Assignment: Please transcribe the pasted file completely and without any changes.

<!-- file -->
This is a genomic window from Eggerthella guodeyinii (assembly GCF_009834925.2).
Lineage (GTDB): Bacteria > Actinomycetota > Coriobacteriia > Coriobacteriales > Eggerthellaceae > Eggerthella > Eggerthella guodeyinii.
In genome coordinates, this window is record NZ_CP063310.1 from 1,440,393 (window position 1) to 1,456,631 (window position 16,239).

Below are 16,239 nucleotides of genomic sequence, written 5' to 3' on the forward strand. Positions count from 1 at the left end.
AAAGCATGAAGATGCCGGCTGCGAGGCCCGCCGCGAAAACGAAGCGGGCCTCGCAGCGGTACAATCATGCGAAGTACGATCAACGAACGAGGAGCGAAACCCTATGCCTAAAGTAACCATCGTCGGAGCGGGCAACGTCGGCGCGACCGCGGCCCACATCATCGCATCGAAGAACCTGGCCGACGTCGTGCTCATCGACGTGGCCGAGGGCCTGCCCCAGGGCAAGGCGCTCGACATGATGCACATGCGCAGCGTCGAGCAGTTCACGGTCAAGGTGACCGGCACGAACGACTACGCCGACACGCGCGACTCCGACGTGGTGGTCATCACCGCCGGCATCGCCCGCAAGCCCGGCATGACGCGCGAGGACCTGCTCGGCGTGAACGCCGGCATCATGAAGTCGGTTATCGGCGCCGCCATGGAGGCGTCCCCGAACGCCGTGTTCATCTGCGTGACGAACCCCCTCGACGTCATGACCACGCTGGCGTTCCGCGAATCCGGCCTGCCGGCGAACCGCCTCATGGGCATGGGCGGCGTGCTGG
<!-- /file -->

This is a genomic window from Eggerthella guodeyinii (assembly GCF_009834925.2).
Lineage (GTDB): Bacteria > Actinomycetota > Coriobacteriia > Coriobacteriales > Eggerthellaceae > Eggerthella > Eggerthella guodeyinii.
In genome coordinates, this window is record NZ_CP063310.1 from 1,440,393 (window position 1) to 1,456,631 (window position 16,239).

Below are 16,239 nucleotides of genomic sequence, written 5' to 3' on the forward strand. Positions count from 1 at the left end.
AAAGCATGAAGATGCCGGCTGCGAGGCCCGCCGCGAAAACGAAGCGGGCCTCGCAGCGGTACAATCATGCGAAGTACGATCAACGAACGAGGAGCGAAACCCTATGCCTAAAGTAACCATCGTCGGAGCGGGCAACGTCGGCGCGACCGCGGCCCACATCATCGCATCGAAGAACCTGGCCGACGTCGTGCTCATCGACGTGGCCGAGGGCCTGCCCCAGGGCAAGGCGCTCGACATGATGCACATGCGCAGCGTCGAGCAGTTCACGGTCAAGGTGACCGGCACGAACGACTACGCCGACACGCGCGACTCCGACGTGGTGGTCATCACCGCCGGCATCGCCCGCAAGCCCGGCATGACGCGCGAGGACCTGCTCGGCGTGAACGCCGGCATCATGAAGTCGGTTATCGGCGCCGCCATGGAGGCGTCCCCGAACGCCGTGTTCATCTGCGTGACGAACCCCCTCGACGTCATGACCACGCTGGCGTTCCGCGAATCCGGCCTGCCGGCGAACCGCCTCATGGGCATGGGCGGCGTGCTGG